Location: Crop Diseases, Pests and Genetics
Title: Identification of race-specific resistance in North American Vitis species limiting Erysiphe necator hyphal growth Authors
|Gabler, Franka -|
|Cadle Davidson, Molly|
|Paola, Barba -|
|Siraprapa, Mahanil -|
|Omer, Frenkel -|
|Milgroom, Michael -|
Submitted to: Phytopathology
Publication Type: Peer Reviewed Journal
Publication Acceptance Date: August 17, 2011
Publication Date: December 21, 2011
Citation: Ramming, D.W., Gabler, F., Smilanick, J.L., Cadle Davidson, M., Paola, B., Siraprapa, M., Omer, F., Milgroom, M.G., Cadle Davidson, L.E. 2011. Identification of race-specific resistance in North American Vitis species limiting Erysiphe necator hyphal growth. Phytopathology. 102(1):83-93. Interpretive Summary: Powdery mildew is the most important fungal disease of grapes worldwide. In 2008, 10.2 million pounds of sulfur were applied to table and raisin grapes in California. Powdery mildew has developed resistance to a number of other chemicals used for control of powdery mildew. The development of table and raisin grapes resistant to powdery mildew would be a great advantage to growers. The use of mildew resistant cultivars would reduce production costs and the amount of pesticides released in the atmosphere. Resistance to powdery mildew infection is found in a number of grapes species. Race specific resistance against powdery mildew was documented for the first time for two sources of powdery mildew resistance that had been introgressed into table and raisin grape germplasm. The resistance was characterized by programmed cell death of host epidermal cells and arrested or slowed fungal growth. This suggests that powdery mildew resistance mechanisms should be characterized and that multiple resistance genes with different mechanisms be combined when feasible to improve durability of resistance.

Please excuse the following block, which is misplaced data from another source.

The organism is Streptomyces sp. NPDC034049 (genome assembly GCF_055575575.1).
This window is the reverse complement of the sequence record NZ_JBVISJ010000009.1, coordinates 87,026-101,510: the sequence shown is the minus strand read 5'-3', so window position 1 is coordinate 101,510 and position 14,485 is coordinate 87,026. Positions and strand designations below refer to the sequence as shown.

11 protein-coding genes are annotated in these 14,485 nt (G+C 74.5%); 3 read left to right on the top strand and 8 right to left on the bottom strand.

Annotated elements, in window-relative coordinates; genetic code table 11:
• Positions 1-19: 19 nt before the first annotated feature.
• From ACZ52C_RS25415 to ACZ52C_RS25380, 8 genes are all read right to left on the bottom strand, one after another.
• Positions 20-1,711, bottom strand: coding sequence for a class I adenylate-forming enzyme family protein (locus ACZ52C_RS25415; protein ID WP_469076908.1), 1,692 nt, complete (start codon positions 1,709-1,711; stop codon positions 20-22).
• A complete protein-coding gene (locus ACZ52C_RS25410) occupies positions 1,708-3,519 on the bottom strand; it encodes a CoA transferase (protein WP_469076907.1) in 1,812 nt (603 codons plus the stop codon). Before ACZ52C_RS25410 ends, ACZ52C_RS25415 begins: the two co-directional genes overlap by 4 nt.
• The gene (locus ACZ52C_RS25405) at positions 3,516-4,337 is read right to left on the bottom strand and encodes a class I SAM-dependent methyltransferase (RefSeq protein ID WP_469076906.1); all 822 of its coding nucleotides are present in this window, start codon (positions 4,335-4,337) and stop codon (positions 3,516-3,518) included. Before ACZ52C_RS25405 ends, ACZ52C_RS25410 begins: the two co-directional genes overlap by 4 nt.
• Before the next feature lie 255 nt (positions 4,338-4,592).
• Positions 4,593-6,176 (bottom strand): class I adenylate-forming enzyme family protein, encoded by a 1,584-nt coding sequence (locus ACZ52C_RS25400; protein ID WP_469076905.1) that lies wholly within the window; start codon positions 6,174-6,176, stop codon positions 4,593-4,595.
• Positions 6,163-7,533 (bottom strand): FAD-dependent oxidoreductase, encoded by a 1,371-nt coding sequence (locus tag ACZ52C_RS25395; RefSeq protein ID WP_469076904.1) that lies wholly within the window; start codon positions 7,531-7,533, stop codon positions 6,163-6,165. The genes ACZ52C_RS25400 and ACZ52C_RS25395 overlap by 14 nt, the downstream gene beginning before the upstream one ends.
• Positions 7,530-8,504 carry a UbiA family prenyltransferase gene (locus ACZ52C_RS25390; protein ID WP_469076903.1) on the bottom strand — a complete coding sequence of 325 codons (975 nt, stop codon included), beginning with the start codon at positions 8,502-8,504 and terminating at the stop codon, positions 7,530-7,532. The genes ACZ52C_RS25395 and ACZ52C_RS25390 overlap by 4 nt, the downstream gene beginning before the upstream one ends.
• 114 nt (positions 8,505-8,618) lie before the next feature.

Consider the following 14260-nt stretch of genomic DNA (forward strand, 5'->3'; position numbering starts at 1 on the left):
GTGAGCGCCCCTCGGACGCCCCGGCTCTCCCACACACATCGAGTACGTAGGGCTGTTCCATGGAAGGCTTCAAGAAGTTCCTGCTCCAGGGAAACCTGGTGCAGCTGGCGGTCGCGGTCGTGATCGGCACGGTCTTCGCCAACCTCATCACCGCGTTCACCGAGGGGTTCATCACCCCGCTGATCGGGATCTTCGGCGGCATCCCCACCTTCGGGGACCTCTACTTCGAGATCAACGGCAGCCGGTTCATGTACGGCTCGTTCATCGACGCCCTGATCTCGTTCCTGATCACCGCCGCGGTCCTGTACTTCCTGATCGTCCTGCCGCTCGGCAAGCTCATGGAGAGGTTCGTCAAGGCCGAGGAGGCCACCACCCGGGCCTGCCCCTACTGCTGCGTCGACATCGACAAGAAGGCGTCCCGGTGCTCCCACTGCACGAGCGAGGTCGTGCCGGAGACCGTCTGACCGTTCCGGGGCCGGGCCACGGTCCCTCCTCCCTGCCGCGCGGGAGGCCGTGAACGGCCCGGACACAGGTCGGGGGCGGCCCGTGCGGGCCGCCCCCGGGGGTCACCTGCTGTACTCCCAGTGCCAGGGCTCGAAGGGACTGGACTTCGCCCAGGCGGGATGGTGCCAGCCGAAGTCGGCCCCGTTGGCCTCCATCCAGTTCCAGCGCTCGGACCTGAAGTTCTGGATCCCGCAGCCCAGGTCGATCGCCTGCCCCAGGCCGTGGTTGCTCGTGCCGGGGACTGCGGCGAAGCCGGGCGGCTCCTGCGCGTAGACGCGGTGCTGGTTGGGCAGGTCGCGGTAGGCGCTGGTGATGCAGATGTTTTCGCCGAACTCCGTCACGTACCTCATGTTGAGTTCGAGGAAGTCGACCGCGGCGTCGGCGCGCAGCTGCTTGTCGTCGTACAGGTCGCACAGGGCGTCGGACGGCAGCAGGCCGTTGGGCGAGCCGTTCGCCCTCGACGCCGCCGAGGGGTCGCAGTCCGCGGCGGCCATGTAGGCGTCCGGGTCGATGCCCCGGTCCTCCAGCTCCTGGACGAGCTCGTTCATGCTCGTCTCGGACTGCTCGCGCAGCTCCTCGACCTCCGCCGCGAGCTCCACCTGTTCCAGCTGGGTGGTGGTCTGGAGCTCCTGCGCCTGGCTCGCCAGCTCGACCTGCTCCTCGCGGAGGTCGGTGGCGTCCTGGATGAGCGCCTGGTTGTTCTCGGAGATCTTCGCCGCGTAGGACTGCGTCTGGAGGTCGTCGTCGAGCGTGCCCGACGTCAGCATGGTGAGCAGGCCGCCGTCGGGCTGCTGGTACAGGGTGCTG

Technical Abstract: While race-specific resistance against powdery mildews is well documented in small grains, race specificity against grapevine powdery mildew (Erysiphe necator) is undocumented. In the current study, two sources of powdery mildew resistance introgressed into Vitis vinifera were evaluated in the greenhouse and laboratory: 1) complex hybrid ‘Bloodworth 81-107-11’ of at least V. rotundifolia, V. vinifera, V. berlandieri, V. rupestris, V. labrusca, and V. aestivalis background; and 2) Tamiami cultivar of V. aestivalis origin. Powdery mildew resistance was assessed across progeny of both populations using several pathogen sources in California and New York over multiple years. The site-specific resistance of some progeny suggested the segregation of multiple race-specific resistance genes, which were overcome individually, but the presence of multiple resistance genes appeared effective. Examination of inoculated grape leaves by light microscopy demonstrated that ‘Bloodworth 81-107-11’ and ‘Tamiami’ resistances introgressed into V. vinifera were characterized by slightly reduced penetration success and a programmed cell death of host epidermal cells under appressoria, which arrested or slowed hyphal growth. Low temperature scanning electron microscopy showed that on the leaves of a susceptible grapevine, secondary hyphae grew extensively, forming multiple appressoria at regular intervals along the hyphae, and fungal tissue remained turgid. In contrast, on leaves from both resistance sources, fungal development was often halted at or soon after appressorium formation and was accompanied by collapse of conidia, germ tubes, appressoria, and often secondary hyphae. Controlled inoculation of resistant and susceptible progeny with a diverse set of E. necator isolates demonstrated the presence of fungal races differentially interacting with race-specific resistance genes. This is the first study in grapevine showing the segregation of race-specific resistance to powdery mildew and suggests that grape breeders should characterize the mechanisms of resistance and pyramid multiple resistance genes with different mechanisms when feasible for improved durability.